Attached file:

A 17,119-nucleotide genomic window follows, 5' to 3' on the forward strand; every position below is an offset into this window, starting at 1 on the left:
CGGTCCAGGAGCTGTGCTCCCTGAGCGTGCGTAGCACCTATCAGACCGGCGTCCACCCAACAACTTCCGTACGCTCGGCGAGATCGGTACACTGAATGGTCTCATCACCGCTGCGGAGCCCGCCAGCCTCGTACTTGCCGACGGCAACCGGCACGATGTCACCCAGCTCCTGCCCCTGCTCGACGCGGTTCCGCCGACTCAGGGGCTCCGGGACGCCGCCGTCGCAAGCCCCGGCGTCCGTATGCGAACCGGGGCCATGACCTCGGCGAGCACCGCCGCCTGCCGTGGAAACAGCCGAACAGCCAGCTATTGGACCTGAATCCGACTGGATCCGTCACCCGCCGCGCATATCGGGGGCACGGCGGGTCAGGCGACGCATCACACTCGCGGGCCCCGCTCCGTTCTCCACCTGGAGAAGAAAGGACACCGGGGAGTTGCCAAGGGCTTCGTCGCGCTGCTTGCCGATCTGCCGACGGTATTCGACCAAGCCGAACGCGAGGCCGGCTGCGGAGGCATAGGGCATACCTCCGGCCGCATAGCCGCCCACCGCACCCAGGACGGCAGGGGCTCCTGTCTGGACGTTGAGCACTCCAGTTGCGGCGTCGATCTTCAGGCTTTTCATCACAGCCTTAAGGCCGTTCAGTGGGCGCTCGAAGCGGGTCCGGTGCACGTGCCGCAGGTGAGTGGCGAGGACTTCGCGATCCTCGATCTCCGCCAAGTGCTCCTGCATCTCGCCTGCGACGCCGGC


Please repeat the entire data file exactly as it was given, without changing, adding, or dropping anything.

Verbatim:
A 17,119-nucleotide genomic window follows, 5' to 3' on the forward strand; every position below is an offset into this window, starting at 1 on the left:
CGGTCCAGGAGCTGTGCTCCCTGAGCGTGCGTAGCACCTATCAGACCGGCGTCCACCCAACAACTTCCGTACGCTCGGCGAGATCGGTACACTGAATGGTCTCATCACCGCTGCGGAGCCCGCCAGCCTCGTACTTGCCGACGGCAACCGGCACGATGTCACCCAGCTCCTGCCCCTGCTCGACGCGGTTCCGCCGACTCAGGGGCTCCGGGACGCCGCCGTCGCAAGCCCCGGCGTCCGTATGCGAACCGGGGCCATGACCTCGGCGAGCACCGCCGCCTGCCGTGGAAACAGCCGAACAGCCAGCTATTGGACCTGAATCCGACTGGATCCGTCACCCGCCGCGCATATCGGGGGCACGGCGGGTCAGGCGACGCATCACACTCGCGGGCCCCGCTCCGTTCTCCACCTGGAGAAGAAAGGACACCGGGGAGTTGCCAAGGGCTTCGTCGCGCTGCTTGCCGATCTGCCGACGGTATTCGACCAAGCCGAACGCGAGGCCGGCTGCGGAGGCATAGGGCATACCTCCGGCCGCATAGCCGCCCACCGCACCCAGGACGGCAGGGGCTCCTGTCTGGACGTTGAGCACTCCAGTTGCGGCGTCGATCTTCAGGCTTTTCATCACAGCCTTAAGGCCGTTCAGTGGGCGCTCGAAGCGGGTCCGGTGCACGTGCCGCAGGTGAGTGGCGAGGACTTCGCGATCCTCGATCTCCGCCAAGTGCTCCTGCATCTCGCCTGCGACGCCGGC